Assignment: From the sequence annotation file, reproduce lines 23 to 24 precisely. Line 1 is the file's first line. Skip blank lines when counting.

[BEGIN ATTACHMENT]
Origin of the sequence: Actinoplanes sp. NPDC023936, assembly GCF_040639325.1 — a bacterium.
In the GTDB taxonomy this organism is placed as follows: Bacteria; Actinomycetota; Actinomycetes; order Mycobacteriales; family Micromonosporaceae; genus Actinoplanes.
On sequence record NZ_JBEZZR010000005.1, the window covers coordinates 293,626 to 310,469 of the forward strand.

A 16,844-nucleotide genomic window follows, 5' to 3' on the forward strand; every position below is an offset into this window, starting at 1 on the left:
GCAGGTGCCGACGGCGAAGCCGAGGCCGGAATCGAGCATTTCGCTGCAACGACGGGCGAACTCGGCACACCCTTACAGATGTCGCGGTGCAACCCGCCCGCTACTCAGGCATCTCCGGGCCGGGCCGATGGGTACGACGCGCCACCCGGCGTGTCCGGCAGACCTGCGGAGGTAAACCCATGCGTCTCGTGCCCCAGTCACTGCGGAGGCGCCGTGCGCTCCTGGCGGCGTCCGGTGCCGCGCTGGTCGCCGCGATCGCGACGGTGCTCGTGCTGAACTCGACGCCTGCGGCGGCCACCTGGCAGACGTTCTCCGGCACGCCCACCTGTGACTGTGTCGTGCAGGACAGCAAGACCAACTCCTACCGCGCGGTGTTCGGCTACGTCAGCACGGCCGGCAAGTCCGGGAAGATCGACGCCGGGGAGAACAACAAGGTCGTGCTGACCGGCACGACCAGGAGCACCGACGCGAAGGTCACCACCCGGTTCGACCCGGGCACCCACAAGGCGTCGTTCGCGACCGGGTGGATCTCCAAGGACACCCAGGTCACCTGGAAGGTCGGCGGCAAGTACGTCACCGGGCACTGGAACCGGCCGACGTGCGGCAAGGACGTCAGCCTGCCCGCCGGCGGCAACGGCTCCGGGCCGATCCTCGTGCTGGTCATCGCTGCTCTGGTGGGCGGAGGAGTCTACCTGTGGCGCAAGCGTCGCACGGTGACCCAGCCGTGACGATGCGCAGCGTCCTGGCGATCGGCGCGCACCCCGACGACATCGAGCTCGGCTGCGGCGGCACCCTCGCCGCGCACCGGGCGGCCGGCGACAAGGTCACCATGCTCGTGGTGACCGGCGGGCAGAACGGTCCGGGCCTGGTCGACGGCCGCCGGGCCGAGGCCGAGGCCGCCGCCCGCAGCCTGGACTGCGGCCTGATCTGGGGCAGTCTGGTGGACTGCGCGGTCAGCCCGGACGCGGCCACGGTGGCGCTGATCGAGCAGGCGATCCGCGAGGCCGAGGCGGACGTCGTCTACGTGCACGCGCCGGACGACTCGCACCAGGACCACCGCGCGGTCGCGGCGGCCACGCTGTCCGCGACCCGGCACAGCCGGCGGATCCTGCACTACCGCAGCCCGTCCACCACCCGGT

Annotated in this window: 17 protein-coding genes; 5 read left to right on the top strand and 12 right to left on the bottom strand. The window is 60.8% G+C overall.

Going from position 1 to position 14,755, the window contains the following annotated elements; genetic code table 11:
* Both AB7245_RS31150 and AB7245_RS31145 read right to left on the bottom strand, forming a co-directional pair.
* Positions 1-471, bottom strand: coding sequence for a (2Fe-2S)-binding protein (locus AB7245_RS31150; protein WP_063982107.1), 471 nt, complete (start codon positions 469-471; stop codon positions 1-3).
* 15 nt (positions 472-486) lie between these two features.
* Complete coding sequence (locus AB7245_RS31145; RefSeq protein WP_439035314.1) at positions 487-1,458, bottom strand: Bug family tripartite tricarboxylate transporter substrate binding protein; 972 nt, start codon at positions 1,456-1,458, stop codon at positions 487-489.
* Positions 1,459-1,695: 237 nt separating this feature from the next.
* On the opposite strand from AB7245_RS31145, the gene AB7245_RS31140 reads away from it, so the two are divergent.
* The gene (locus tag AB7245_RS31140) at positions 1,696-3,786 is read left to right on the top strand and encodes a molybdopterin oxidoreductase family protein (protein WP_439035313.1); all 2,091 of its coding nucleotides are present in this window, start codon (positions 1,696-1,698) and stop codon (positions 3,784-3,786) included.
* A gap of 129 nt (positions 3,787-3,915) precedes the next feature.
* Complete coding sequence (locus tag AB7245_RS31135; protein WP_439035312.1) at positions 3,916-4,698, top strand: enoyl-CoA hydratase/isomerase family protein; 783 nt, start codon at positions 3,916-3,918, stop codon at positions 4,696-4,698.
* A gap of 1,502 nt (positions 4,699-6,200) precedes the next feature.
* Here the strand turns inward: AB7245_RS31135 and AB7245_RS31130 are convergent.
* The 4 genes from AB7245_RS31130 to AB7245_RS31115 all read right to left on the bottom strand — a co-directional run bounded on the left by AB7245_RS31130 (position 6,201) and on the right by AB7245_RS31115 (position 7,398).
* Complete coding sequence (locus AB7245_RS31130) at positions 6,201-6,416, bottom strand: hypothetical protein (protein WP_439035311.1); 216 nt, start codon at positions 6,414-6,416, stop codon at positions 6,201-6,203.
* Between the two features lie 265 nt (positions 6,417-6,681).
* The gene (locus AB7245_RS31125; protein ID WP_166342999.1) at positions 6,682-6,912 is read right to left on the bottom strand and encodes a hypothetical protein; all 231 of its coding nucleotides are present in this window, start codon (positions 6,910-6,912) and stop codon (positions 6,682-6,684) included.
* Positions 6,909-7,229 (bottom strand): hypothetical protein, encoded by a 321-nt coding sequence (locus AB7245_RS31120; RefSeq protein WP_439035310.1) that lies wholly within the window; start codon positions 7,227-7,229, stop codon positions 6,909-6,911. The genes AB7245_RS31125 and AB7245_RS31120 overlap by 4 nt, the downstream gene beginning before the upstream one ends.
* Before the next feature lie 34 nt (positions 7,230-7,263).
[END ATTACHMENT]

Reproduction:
* Positions 6,909-7,229 (bottom strand): hypothetical protein, encoded by a 321-nt coding sequence (locus AB7245_RS31120; RefSeq protein WP_439035310.1) that lies wholly within the window; start codon positions 7,227-7,229, stop codon positions 6,909-6,911. The genes AB7245_RS31125 and AB7245_RS31120 overlap by 4 nt, the downstream gene beginning before the upstream one ends.
* Before the next feature lie 34 nt (positions 7,230-7,263).